Traveling by Tibet train missed a key process, which is the key to getting you safely to a high-altitude area like Lhasa. You need to ascend slowly to high altitude, which means you need to sleep at "middle altitude" so that it is the best. The US Centers for Disease Control and Prevention once said: "It takes 3-5 days to adapt to the high altitude of the plateau. Therefore, it is ideal to adapt to the altitude of 8000-9000 feet for a few days and then go to the higher altitude area." Even if you can sleep on the Tibet train, you will not spend too much time sleeping at any "middle height".

3. The Tibet train keeps running at a low altitude for a long time, and then suddenly rises very high

In order to adapt to high altitude, it would be good if the train could travel a lot of time at an altitude of about 9,000 feet. Unfortunately, Tibet train travel is nothing like that.In short, on the train to Lhasa, you will spend most of your time at the very low and very high altitudes listed on the Tibetan Plateau, which will not help you adapt to the height of 11975 feet / 3650 meters in Lhasa.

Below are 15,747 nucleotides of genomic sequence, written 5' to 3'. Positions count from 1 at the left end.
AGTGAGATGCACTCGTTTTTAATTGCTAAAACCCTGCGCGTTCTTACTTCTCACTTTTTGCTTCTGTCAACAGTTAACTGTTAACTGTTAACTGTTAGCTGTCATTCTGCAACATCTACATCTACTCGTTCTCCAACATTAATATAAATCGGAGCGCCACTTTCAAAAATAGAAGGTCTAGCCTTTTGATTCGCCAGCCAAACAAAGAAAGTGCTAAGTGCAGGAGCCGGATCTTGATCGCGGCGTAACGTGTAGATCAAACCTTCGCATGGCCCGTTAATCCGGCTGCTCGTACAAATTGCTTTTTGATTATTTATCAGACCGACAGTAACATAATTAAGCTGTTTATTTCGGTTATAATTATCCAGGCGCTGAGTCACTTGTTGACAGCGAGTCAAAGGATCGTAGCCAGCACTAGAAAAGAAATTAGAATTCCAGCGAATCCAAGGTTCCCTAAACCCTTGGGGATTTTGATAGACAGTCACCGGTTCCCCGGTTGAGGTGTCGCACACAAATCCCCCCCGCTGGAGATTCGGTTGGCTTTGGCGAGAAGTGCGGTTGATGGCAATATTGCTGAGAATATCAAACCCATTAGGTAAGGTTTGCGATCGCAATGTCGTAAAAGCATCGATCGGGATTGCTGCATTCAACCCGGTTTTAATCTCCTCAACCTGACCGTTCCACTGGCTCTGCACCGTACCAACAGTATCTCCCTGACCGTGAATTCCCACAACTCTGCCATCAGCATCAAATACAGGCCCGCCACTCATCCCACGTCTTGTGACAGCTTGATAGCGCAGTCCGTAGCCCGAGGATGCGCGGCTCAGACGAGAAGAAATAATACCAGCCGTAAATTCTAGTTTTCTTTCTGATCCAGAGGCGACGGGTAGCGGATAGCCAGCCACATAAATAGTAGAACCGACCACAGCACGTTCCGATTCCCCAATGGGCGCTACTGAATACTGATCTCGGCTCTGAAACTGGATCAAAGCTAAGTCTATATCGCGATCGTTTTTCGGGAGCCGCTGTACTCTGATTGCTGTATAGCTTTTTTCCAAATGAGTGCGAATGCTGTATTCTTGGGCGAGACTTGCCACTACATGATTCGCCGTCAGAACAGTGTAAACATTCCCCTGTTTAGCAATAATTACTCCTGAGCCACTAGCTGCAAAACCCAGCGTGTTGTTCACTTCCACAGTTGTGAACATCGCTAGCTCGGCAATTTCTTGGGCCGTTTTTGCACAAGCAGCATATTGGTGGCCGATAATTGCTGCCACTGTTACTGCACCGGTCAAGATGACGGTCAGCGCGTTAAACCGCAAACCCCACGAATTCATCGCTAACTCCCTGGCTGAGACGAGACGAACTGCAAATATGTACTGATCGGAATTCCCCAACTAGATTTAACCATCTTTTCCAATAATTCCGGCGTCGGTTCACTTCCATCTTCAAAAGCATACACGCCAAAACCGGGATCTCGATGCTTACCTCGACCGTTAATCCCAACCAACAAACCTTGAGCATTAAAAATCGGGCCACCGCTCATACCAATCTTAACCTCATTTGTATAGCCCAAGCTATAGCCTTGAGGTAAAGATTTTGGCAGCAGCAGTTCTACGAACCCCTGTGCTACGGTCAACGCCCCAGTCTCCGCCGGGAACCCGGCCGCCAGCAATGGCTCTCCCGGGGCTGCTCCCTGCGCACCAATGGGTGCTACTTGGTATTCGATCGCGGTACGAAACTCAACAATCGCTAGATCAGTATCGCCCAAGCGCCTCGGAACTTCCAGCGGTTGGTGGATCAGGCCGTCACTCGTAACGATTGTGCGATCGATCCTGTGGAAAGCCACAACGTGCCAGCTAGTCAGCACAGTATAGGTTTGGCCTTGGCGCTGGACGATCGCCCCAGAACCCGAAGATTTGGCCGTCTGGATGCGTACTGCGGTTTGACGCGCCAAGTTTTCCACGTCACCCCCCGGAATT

Station Altitude (meters) Altitude (feet) Time on board (hours)
Beijing 43 143 0
Lanzhou 1600 5250 17
Xining 2275 7464 20
Golmud 2809 9216 30
Tanggula Pass 5072 16640 35
Naqu 4436 14639 40
Lhasa 3650 11975 44
Yellow: low altitude, unuseful to adapt to high altitude Green: helpful to adapt to high altitude Red: the altitude is too high. Even if there is oxygen supply on the train, it is not useful to adapt to the high altitude Here is a graph showing the height trajectory of Tibet train journey. Please note that within 9000 feet there is little time to adapt: ​